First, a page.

As a result of these policies and strategies, recovery is expedited and the cost of the disaster to the port, local communities and the country’s economy is minimized.

Achieving this end state has a price. However, the cost is modest as compared to the disastrous consequences of having no resilience plan. In the USA, an assessment by the Multi-hazard Mitigation Council found that for every dollar spent on pre-disaster mitigation, four dollars were saved in post-disaster damages.

Business continuity

The Port of Long Beach, under the direction of Rich Baratta, Director of Risk Management (, is clearly one of the lead ports in the area of business continuity planning. The following discussion is based on the Port of Long Beach business continuity plan.

Business continuity enhances port resilience. It continues Port operations to the greatest extent possible following a business disruption and avoids cargo diversion that could result from a disruption at the Port. It maintains stakeholder confidence through quick decision-making and promotes a stable operational environment.

Business continuity planning should address all potential hazards. Planning elements should include and address the maintenance of the land and water infrastructure so as to facilitate the efficient and environmentally sound movement of cargo. It should address the maintenance of a safe and secure port environment. Delivery of legal and regulatory obligations and financial requirements are imperatives which must also be addressed.

Business continuity planning contemplates a governance structure and a set of port requirements and actions. The port must address a diverse array of issues in anticipation of a disaster. These issues cross the port’s commercial and public responsibilities. They include:

  • Assessing critical Port infrastructure assets (g. roads, bridges, port-owned buildings, wharfs, navigational waterways, storm/sewer systems, and the potable water system).
  • Assisting port partners with the assessment of key facilities including docks and wharves, buildings, and power needs.
  • Quickly deploying resources to implement pre-determined work-around strategies to overcome impacted critical infrastructure assets (g. deploy a detour route for an impacted bridge).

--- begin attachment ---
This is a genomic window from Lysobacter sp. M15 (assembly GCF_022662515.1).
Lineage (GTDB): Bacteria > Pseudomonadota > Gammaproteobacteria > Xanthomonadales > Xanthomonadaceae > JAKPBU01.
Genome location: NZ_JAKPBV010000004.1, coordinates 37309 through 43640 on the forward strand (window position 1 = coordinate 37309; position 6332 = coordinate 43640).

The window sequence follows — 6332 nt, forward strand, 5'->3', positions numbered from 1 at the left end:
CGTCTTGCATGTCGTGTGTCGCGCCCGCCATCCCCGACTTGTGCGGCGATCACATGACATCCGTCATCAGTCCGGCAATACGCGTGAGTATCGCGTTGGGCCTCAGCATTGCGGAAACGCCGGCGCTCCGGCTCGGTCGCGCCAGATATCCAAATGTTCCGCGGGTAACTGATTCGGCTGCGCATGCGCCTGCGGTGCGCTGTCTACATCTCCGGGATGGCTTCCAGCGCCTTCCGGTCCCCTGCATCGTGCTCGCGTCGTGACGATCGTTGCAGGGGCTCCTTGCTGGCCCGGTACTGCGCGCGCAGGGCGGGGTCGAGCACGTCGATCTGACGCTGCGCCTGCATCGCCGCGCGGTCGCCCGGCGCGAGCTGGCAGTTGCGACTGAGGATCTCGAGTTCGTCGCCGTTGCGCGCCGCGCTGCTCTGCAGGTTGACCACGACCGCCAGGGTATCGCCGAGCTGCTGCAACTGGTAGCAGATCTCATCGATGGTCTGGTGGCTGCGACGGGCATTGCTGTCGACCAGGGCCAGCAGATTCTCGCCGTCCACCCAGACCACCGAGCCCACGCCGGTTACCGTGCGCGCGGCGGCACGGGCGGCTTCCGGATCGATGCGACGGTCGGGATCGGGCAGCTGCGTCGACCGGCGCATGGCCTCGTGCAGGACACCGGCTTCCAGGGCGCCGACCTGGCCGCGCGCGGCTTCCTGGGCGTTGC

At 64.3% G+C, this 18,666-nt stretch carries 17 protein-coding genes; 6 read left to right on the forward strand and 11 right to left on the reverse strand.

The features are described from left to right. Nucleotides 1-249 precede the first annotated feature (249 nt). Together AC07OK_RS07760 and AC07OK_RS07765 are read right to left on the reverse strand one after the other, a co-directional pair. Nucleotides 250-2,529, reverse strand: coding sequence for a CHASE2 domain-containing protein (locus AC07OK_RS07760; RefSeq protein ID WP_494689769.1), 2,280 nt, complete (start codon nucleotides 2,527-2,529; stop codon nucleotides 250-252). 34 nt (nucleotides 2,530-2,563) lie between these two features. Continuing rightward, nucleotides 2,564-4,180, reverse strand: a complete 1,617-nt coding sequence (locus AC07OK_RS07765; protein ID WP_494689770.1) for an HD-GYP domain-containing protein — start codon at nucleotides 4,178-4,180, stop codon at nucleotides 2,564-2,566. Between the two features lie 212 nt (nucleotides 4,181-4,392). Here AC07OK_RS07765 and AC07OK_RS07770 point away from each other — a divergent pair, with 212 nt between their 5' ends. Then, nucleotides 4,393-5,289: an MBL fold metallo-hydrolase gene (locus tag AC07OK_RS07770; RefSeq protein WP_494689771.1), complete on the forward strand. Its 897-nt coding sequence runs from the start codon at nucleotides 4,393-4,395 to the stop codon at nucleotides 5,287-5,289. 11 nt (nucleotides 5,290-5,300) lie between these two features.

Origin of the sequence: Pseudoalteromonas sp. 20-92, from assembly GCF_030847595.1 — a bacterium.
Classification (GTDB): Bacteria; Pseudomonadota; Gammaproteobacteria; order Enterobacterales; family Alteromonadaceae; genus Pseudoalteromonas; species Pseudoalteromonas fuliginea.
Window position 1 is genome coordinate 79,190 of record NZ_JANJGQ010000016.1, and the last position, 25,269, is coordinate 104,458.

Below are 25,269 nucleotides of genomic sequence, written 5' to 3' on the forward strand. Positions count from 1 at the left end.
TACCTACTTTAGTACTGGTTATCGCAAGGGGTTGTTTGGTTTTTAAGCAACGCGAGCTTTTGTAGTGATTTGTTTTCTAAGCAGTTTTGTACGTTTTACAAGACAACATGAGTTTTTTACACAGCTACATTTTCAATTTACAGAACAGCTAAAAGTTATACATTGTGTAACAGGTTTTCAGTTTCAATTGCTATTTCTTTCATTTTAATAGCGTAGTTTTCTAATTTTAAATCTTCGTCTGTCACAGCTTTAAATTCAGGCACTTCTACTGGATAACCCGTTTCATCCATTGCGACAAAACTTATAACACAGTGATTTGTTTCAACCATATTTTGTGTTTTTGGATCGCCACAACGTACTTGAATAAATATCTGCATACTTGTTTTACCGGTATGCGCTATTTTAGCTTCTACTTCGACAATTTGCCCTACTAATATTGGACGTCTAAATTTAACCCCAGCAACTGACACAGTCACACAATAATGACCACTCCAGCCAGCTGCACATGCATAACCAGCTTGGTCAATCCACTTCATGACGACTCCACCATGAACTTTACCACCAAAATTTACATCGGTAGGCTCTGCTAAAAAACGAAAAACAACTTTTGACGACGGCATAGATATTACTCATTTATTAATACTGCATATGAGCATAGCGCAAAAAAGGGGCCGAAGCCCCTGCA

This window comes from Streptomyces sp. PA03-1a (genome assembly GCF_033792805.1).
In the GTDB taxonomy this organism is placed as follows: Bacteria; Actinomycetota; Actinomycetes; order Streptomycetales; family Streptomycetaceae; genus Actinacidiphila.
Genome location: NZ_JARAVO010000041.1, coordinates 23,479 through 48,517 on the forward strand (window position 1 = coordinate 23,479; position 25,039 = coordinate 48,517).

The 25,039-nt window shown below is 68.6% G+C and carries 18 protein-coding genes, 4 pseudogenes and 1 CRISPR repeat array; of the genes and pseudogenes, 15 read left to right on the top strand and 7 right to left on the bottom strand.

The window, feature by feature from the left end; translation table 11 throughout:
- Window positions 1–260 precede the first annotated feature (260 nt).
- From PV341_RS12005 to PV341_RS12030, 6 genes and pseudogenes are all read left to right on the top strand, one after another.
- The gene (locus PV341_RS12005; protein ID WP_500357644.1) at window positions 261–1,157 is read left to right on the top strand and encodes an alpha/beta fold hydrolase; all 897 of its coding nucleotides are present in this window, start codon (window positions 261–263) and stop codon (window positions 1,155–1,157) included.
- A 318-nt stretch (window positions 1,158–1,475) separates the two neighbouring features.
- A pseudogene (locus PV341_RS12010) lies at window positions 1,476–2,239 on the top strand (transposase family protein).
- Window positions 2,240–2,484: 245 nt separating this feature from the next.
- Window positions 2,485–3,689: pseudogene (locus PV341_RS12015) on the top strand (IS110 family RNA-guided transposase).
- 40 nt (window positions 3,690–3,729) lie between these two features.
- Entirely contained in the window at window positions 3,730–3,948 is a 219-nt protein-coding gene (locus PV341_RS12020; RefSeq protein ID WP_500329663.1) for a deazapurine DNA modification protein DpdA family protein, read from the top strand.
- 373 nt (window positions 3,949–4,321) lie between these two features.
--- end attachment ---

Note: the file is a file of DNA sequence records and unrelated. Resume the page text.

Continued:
• Compiling information regarding critical port infrastructure, as well as the operational status and needs of port partners

Business continuity is not emergency, first responder relief. However, it must be fully coordinated with other government agencies. Rapid decision making will be required.  And actions undertaken by government agency emergency responders should be integrated with business continuity plans.

Caribbean port staffs are not large and most port professionals have multiple responsibilities. Nonetheless, roles and accountabilities must be assigned if the business continuity plan is to be successfully implemented. The following functional responsibilities should be identified.

  • Policy
    • Senior Management
    • Legal Counsel
    • Commission
    • Appropriate Government Representative
  • Incident Management Team (IMT)
    • Key management-level employees from the port authority and major port customers who will report to port senior management
  • Recovery Teams
    • Subject matter experts from the port, customers, government, consulting community.

Actions taken by the IMT and recovery teams following a physical disaster should include:

  • Structural: assessing wharves and critical buildings to determine whether those assets are structurally viable.
  • Roadways: assessing critical roads and recommending detour plans around impacted roads.
  • Navigational waters – scanning navigational waters for objects that could impede vessel traffic and communicating this information to customers and relevant governmental agencies.
  • Identifying alternative navigational access to the country, if possible.
  • Sewer/storm system: assessing critical sewer lift stations and storm pump stations and recommending work-arounds, if impacted.